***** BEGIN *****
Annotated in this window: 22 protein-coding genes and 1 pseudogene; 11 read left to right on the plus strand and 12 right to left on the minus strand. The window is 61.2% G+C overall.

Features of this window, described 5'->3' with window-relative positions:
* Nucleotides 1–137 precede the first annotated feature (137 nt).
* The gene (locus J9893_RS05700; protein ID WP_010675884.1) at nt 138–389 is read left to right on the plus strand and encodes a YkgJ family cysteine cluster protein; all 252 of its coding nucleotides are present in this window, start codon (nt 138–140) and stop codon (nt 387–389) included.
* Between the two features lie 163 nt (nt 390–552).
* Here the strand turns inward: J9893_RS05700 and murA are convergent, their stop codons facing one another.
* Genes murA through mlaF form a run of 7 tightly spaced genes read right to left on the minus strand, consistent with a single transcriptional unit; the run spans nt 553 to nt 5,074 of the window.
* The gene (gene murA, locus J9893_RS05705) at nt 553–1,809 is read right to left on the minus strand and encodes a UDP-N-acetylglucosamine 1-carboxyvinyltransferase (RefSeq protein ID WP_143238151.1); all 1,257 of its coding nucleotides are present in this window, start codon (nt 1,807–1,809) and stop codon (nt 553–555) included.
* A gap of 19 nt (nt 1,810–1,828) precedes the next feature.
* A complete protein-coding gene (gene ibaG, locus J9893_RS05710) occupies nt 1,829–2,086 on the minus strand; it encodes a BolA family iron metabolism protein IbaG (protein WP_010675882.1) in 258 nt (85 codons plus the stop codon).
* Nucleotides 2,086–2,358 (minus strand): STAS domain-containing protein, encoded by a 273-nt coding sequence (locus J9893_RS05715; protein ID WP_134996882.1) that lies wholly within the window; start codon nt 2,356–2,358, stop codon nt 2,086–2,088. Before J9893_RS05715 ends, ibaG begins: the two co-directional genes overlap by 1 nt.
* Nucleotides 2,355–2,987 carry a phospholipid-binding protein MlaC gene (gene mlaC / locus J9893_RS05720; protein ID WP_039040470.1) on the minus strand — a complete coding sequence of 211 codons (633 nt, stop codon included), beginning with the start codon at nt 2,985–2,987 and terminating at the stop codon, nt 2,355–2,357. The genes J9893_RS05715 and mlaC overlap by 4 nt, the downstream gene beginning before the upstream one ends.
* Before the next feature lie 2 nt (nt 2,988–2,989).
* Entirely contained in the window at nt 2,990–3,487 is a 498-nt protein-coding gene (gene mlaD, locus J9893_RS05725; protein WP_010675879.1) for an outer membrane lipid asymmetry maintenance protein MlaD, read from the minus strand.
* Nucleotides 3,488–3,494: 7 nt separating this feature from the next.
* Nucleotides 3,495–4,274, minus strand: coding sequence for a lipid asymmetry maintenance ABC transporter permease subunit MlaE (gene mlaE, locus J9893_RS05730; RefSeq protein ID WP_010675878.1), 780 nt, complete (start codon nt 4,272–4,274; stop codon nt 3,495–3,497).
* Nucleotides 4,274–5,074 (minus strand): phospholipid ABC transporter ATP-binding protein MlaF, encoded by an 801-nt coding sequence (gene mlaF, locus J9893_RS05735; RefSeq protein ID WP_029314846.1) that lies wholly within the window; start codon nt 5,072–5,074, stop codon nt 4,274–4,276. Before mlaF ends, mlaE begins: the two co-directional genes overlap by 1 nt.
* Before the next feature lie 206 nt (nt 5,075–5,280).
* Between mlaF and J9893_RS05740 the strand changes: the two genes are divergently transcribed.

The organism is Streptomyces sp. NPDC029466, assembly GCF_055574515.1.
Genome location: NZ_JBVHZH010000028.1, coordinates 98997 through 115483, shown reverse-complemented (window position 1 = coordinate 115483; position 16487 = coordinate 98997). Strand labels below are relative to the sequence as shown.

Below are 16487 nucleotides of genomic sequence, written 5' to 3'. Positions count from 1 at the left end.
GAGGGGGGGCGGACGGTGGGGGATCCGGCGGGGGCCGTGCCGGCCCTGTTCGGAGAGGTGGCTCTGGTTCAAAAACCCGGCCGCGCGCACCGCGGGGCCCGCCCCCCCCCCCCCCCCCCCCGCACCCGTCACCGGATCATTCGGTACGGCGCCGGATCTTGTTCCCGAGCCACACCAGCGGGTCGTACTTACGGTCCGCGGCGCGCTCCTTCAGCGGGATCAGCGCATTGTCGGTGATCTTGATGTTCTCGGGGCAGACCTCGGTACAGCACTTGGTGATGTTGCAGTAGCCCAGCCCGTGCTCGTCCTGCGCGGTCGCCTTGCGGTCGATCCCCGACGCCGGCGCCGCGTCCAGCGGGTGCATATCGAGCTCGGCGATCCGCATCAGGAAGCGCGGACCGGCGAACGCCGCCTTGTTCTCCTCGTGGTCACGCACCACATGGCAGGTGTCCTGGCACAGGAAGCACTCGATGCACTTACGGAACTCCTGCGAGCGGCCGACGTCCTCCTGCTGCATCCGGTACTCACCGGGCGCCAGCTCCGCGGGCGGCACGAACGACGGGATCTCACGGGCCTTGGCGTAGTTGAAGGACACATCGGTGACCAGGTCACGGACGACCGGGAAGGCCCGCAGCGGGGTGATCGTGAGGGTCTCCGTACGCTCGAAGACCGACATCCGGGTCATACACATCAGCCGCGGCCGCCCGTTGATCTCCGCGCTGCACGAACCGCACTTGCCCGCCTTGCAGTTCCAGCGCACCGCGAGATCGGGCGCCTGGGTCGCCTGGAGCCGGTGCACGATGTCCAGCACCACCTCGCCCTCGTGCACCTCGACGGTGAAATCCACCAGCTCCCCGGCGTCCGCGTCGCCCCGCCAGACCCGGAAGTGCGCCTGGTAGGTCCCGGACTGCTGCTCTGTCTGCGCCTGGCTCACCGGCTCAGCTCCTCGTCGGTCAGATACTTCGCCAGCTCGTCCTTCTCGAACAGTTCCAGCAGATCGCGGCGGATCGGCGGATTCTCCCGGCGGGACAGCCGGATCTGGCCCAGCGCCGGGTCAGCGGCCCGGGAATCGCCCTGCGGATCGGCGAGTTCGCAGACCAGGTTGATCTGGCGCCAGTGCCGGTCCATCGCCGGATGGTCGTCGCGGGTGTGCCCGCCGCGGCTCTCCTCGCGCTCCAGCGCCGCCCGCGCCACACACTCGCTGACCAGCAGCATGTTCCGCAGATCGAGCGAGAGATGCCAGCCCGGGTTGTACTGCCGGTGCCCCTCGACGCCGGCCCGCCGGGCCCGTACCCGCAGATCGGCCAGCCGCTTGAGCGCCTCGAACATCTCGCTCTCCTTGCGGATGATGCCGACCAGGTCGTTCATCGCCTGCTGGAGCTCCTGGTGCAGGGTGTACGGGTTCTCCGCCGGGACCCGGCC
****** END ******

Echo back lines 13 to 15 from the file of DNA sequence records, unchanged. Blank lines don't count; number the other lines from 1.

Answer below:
* Before the next feature lie 2 nt (nt 2,988–2,989).
* Entirely contained in the window at nt 2,990–3,487 is a 498-nt protein-coding gene (gene mlaD, locus J9893_RS05725; protein WP_010675879.1) for an outer membrane lipid asymmetry maintenance protein MlaD, read from the minus strand.
* Nucleotides 3,488–3,494: 7 nt separating this feature from the next.